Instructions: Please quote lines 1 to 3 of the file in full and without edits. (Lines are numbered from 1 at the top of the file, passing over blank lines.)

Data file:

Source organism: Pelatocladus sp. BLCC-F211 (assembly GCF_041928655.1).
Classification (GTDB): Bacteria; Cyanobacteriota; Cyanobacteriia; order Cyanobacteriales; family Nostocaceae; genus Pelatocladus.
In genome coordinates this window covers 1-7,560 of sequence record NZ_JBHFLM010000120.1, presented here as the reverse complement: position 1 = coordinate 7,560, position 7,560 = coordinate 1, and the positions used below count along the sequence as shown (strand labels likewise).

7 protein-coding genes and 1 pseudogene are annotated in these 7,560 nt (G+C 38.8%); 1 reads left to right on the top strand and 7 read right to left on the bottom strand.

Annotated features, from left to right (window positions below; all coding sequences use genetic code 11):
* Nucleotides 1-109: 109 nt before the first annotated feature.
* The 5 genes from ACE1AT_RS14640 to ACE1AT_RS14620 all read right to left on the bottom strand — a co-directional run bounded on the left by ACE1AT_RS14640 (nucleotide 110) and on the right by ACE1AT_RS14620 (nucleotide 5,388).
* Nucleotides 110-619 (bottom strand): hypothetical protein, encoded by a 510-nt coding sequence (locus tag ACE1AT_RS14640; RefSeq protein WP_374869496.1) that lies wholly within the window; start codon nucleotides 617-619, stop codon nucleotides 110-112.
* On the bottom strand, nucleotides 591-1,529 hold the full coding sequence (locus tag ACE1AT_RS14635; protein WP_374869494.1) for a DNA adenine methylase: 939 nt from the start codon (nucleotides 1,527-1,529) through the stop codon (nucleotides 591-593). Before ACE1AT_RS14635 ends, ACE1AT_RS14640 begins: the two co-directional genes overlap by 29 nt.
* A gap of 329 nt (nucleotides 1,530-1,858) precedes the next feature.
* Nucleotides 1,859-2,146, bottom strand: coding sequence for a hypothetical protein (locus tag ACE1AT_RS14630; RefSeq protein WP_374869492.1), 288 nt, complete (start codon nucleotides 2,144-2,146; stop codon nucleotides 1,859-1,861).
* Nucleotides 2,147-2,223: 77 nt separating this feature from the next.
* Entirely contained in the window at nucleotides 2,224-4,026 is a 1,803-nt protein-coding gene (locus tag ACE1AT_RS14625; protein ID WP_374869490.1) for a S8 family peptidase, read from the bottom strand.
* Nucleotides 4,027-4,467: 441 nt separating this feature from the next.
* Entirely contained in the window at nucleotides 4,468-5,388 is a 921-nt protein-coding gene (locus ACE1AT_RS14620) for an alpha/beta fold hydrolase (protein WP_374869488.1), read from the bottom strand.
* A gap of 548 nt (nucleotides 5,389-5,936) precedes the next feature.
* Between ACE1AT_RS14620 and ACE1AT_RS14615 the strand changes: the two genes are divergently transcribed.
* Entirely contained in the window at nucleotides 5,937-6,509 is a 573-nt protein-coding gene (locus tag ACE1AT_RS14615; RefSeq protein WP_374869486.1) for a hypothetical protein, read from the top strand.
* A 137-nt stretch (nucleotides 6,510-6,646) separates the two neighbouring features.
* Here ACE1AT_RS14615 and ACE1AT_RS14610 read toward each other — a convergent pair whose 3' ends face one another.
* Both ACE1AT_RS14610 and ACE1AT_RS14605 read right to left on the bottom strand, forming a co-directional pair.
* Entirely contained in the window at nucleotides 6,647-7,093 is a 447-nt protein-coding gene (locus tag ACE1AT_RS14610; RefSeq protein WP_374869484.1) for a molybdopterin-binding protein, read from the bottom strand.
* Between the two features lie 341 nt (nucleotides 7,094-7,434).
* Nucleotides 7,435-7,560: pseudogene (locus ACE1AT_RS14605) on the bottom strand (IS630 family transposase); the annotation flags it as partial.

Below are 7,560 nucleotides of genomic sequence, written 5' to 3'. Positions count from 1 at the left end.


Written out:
Source organism: Pelatocladus sp. BLCC-F211 (assembly GCF_041928655.1).
Classification (GTDB): Bacteria; Cyanobacteriota; Cyanobacteriia; order Cyanobacteriales; family Nostocaceae; genus Pelatocladus.
In genome coordinates this window covers 1-7,560 of sequence record NZ_JBHFLM010000120.1, presented here as the reverse complement: position 1 = coordinate 7,560, position 7,560 = coordinate 1, and the positions used below count along the sequence as shown (strand labels likewise).